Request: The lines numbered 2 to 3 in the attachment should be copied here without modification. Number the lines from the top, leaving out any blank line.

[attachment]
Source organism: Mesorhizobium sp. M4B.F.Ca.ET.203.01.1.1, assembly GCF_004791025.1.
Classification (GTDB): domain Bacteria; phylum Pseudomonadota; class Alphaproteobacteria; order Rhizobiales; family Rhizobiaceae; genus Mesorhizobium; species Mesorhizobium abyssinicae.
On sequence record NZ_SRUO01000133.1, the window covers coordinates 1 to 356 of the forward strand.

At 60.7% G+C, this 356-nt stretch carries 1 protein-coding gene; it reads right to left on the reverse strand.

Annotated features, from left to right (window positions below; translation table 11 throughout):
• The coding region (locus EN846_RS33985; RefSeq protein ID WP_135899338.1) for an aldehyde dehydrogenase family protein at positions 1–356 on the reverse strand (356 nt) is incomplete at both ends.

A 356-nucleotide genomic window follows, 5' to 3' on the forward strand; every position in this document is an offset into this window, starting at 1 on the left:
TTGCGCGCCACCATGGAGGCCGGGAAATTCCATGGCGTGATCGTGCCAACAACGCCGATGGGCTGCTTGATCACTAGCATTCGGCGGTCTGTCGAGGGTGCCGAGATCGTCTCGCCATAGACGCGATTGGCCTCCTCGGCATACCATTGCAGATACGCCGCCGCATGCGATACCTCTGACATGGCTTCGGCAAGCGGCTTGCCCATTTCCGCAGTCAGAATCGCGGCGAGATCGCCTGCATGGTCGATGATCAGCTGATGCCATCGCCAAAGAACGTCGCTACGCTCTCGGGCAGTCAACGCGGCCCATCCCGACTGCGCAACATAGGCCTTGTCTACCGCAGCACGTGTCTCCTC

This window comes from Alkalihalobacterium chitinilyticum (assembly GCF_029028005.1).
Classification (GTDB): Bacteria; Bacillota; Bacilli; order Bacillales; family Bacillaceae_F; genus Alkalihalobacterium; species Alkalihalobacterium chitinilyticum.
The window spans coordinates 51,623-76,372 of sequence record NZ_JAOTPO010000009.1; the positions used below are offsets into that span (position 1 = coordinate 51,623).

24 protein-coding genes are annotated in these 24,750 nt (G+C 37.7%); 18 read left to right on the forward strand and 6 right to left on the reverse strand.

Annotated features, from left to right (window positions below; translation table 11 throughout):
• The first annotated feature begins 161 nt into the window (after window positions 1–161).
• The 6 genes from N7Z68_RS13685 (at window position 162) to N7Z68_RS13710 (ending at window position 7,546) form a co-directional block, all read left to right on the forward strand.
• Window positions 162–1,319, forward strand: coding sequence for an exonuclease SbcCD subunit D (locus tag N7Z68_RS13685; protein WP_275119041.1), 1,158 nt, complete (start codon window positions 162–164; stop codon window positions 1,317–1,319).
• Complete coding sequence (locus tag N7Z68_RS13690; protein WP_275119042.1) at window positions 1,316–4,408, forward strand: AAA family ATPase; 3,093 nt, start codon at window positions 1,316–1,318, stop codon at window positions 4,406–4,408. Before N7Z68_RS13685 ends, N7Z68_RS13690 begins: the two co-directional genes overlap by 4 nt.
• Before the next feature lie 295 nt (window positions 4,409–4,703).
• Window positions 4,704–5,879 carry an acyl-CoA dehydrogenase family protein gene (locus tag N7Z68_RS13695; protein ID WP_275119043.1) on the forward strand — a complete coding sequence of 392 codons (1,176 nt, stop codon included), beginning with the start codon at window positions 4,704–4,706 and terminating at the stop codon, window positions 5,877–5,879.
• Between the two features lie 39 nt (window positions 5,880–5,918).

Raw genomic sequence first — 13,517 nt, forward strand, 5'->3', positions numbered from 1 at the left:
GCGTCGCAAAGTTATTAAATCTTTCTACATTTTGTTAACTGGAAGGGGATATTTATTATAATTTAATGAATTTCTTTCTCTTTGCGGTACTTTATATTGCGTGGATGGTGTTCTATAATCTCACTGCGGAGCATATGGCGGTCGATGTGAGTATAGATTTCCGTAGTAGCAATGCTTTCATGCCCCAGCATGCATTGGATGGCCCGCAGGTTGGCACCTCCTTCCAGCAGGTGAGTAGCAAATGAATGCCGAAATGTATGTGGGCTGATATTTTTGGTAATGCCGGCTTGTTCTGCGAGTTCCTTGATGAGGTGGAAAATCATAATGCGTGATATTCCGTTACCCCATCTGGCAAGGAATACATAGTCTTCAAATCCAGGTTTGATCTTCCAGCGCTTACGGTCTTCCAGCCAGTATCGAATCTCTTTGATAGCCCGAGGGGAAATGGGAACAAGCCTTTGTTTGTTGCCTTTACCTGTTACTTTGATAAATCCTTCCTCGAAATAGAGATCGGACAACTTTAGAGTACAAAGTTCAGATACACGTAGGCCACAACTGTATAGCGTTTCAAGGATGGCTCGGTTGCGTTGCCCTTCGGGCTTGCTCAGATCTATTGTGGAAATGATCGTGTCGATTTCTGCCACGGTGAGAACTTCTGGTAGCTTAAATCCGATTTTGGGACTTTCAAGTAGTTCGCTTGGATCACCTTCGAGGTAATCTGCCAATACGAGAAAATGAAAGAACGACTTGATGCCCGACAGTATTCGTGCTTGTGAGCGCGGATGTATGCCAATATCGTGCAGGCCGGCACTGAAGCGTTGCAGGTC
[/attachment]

Classification (GTDB): domain Bacteria; phylum Pseudomonadota; class Alphaproteobacteria; order Rhizobiales; family Rhizobiaceae; genus Mesorhizobium; species Mesorhizobium abyssinicae.
On sequence record NZ_SRUO01000133.1, the window covers coordinates 1 to 356 of the forward strand.